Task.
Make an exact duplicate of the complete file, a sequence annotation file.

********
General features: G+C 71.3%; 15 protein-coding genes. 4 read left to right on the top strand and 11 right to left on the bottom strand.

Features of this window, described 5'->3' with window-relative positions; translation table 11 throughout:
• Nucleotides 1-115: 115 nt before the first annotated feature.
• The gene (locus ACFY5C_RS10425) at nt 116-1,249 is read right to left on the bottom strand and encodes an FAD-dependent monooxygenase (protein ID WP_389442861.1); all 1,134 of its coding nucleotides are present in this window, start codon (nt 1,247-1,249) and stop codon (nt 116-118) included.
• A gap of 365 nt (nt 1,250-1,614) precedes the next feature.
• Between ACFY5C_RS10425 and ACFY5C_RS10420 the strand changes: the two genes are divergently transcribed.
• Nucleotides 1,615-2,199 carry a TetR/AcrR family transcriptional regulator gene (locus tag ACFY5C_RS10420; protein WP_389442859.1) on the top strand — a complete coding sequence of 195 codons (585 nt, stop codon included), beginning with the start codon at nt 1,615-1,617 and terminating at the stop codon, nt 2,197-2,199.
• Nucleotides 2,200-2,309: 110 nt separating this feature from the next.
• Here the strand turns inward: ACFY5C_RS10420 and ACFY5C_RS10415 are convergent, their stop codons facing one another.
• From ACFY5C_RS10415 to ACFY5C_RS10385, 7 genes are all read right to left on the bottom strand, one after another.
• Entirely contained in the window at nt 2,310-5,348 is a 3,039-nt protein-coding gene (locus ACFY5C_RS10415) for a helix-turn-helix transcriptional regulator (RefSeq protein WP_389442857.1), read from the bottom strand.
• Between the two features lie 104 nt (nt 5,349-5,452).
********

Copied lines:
General features: G+C 71.3%; 15 protein-coding genes. 4 read left to right on the top strand and 11 right to left on the bottom strand.

Features of this window, described 5'->3' with window-relative positions; translation table 11 throughout:
• Nucleotides 1-115: 115 nt before the first annotated feature.
• The gene (locus ACFY5C_RS10425) at nt 116-1,249 is read right to left on the bottom strand and encodes an FAD-dependent monooxygenase (protein ID WP_389442861.1); all 1,134 of its coding nucleotides are present in this window, start codon (nt 1,247-1,249) and stop codon (nt 116-118) included.
• A gap of 365 nt (nt 1,250-1,614) precedes the next feature.
• Between ACFY5C_RS10425 and ACFY5C_RS10420 the strand changes: the two genes are divergently transcribed.
• Nucleotides 1,615-2,199 carry a TetR/AcrR family transcriptional regulator gene (locus tag ACFY5C_RS10420; protein WP_389442859.1) on the top strand — a complete coding sequence of 195 codons (585 nt, stop codon included), beginning with the start codon at nt 1,615-1,617 and terminating at the stop codon, nt 2,197-2,199.
• Nucleotides 2,200-2,309: 110 nt separating this feature from the next.
• Here the strand turns inward: ACFY5C_RS10420 and ACFY5C_RS10415 are convergent, their stop codons facing one another.
• From ACFY5C_RS10415 to ACFY5C_RS10385, 7 genes are all read right to left on the bottom strand, one after another.
• Entirely contained in the window at nt 2,310-5,348 is a 3,039-nt protein-coding gene (locus ACFY5C_RS10415) for a helix-turn-helix transcriptional regulator (RefSeq protein WP_389442857.1), read from the bottom strand.
• Between the two features lie 104 nt (nt 5,349-5,452).